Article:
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Visual Cues: They Are Not Just for Autism

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Now is the time of year when things get crazy.  Everyone, teachers and students are ready for a break.  I’m ready for a break….aren’t you?  And when that happens, we often find that systems that have been in place all year get lax because the lesson plan changes a bit to try to keep kids antsy for the holidays engaged.  Rae did a great post recently on A Special Sparkle on the need to keep routines going.  I want to take some time to remind all of us that the supports we have had in place for students during the year still need to be in place when things get changed up.  In fact, in the holiday hubbub I would say we need more visual supports, not less.

One of the issues I run into frequently is staff and families who think their student/child doesn’t/shouldn’t need/use visual supports.  They think it makes them look different.  It takes time to make them and organize them and assure we have them with us.  It takes planning to make sure we have the supports in place for an activity.  The student is verbal so he doesn’t need visuals.  And there are many other reasons.  I’ve talked in the past about why I think visual supports are important.  But today I wanted to give those of you who may feel like you are swimming upstream at this time of year in convincing everyone that visual supports are important.  The strategy is simple.

We all use visual supports


Shocking, I know, but we do. We use them everyday and we often don’t even realize it.  We use them in traffic signs and for direction.

 Some of them have words, but some don’t.  And yet we can clearly tell where the tractor might be on the road and we can clearly tell where there might be deer.  And of course, how else would the deer know where to cross the road, if we didn’t give him a sign??? 🙂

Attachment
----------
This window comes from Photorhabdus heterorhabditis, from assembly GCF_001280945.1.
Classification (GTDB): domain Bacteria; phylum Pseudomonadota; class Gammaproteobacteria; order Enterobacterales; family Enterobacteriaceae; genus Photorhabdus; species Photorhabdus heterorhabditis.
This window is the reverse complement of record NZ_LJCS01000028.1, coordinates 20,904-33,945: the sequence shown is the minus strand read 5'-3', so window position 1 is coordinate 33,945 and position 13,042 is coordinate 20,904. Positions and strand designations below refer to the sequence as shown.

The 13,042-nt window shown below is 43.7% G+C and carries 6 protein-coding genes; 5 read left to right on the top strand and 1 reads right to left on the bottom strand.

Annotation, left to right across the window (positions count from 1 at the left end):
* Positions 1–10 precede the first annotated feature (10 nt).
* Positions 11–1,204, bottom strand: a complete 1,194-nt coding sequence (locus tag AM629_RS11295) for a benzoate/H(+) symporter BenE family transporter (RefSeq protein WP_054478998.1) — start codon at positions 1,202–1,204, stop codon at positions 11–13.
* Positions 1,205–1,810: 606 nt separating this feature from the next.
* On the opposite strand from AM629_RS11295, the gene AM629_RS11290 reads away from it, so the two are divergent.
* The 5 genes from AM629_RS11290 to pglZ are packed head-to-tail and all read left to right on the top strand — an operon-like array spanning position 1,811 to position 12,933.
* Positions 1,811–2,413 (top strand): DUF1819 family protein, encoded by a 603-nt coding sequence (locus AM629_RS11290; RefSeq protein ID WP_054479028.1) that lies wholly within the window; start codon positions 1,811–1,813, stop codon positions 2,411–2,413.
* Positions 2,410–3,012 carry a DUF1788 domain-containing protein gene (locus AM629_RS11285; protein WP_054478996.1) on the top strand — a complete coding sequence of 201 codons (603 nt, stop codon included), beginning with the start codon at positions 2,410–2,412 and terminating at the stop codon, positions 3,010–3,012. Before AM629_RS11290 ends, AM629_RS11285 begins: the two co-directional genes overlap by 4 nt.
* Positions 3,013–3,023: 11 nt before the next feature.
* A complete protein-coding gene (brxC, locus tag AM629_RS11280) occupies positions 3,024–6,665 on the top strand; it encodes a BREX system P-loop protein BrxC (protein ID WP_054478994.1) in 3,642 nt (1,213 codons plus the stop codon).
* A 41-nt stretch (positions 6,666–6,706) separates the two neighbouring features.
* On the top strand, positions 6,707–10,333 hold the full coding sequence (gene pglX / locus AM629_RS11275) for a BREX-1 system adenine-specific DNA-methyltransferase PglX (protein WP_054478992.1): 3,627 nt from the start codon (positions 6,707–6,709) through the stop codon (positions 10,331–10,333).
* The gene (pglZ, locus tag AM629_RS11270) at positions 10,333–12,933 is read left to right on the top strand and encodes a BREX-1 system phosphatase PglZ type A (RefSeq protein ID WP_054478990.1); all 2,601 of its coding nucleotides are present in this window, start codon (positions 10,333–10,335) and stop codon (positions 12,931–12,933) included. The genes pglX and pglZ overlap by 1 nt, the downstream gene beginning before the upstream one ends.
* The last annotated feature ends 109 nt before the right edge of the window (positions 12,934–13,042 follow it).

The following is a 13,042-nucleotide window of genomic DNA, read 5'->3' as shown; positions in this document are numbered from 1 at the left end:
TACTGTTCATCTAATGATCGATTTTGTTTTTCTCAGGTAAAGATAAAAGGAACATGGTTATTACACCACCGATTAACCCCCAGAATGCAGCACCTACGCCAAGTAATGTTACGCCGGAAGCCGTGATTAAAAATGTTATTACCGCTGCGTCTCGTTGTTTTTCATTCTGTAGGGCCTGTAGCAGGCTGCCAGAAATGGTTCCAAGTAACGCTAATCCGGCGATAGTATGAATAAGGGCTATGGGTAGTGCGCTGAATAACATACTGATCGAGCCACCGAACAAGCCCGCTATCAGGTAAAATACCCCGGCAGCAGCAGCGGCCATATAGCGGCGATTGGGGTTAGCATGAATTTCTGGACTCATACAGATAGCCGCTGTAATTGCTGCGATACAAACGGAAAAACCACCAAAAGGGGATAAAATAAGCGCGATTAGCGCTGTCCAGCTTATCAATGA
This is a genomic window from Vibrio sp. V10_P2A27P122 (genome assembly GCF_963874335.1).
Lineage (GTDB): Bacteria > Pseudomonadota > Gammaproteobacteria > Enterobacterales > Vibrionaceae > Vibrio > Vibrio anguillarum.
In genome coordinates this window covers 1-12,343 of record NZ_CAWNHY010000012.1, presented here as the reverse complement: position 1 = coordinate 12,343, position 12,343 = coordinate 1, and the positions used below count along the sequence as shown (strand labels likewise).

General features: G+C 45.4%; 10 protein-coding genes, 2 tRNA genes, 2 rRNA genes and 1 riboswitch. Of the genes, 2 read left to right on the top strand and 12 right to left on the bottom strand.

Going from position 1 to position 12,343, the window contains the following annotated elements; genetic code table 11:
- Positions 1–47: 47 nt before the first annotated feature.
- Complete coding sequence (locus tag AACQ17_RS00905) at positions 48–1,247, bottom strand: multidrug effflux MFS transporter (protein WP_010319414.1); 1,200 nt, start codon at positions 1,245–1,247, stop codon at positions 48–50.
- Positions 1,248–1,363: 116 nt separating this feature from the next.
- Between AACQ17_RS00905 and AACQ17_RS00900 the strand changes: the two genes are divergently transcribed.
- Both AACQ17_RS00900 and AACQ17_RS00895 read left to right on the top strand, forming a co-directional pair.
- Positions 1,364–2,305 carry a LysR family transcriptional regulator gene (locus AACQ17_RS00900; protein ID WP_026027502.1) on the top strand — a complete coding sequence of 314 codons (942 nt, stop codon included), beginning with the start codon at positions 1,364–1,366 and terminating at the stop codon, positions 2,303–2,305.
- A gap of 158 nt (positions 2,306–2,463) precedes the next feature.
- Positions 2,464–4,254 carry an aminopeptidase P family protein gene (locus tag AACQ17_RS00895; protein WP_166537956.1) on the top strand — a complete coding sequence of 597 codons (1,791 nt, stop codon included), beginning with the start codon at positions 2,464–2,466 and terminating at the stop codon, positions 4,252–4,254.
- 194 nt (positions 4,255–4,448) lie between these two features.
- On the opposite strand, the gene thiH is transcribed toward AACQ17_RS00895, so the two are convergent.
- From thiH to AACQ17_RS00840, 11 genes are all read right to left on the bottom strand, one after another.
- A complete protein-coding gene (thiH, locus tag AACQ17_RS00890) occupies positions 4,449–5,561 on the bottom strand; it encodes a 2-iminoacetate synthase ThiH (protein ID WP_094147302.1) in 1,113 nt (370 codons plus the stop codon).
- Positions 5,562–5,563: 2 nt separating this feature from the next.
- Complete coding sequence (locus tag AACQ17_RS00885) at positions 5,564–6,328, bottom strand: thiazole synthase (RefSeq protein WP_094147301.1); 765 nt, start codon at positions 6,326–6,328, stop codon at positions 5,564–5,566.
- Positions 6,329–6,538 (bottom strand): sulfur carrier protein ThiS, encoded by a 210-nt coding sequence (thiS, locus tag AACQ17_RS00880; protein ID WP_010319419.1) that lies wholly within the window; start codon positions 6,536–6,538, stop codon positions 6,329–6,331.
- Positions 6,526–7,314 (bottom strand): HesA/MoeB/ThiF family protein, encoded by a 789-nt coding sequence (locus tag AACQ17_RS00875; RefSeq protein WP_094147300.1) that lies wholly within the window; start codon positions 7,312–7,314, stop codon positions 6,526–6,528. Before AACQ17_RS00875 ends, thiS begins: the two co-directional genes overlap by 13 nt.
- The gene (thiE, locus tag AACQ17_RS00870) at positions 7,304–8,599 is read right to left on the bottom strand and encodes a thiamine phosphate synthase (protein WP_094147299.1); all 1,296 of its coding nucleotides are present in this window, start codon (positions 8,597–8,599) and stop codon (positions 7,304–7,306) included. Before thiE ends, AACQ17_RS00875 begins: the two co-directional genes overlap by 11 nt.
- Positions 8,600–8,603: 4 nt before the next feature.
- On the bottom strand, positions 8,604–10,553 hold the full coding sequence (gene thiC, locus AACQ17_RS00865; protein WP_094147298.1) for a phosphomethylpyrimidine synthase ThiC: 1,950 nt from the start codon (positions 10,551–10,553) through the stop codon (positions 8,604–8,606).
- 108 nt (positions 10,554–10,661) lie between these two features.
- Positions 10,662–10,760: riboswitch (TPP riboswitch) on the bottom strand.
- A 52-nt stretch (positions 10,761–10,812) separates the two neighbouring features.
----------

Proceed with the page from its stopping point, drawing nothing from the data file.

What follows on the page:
We process information in pictures faster than in words, but sometimes pictures are more confusing.  For instance, I might know that the Slow sign to the left means that a bird is nearby…although I wouldn’t know it’s an endangered species (which apparently I should go slower for than other birds).  😉

Visuals are used an many other ways during our day and on the job as well.  The pictures on the right show labels on a sink telling workers what each part of the sink is designated for.  The picture to the right of that shows a picture task analysis that came in a friend’s coffee maker to show her how to make coffee.  The other two pictures are from retail stores.  One reminds staff to upsell an item and ask if the customer is interested.  One reminds them to open the shoebox and make sure the shoes match and there is a left and right shoe.  These are not supported employment sites.  These are just stores that have found that providing that visual cue makes their workers more effective and efficient.  It’s a bonus that it would be a great support for someone with a disability.

In addition to the examples above, we use calendars, to-do lists, shopping lists, post-it notes to ourselves, and all sorts of other visual cues.  Over the years I have collected many examples because I find myself frequently trying to help people understand that visuals are not just for people with autism.  Although they may be the student or individual who needs the visual to really get through the day, we all benefit from them.  The schedules we use in class keep the staff on task as much as the students.  Visuals allow us to be independent and not have to keep reminding people of what the expectations are.

So, as we continue through this week of parties and events at school and we enter into the excitement of the holidays at home, remember that this is a time that our students need MORE visual supports–not less and, in fact, everyone can benefit from visual supports.  Hopefully this will give you some ideas and examples to use to help everyone in the school remember as the semester ends and then as we return from break.

Remember, even Santa has a visual support–he makes a list and checks it twice!

I may or may not be blogging over the holidays, but I will be active on the Facebook page and Pinterest.  I know that everyone needs the rest and break from the thoughts of school, and behavior and jobs, including me.  I hope to be making more products over the holidays and should have a new freebie up on the Facebook page sometime before everyone heads back to school.  If inspiration hits me, I may add a post or two.  In the meantime, have a wonderful and restful holiday and I’ll definitely see you back here in the new year!

Until then,

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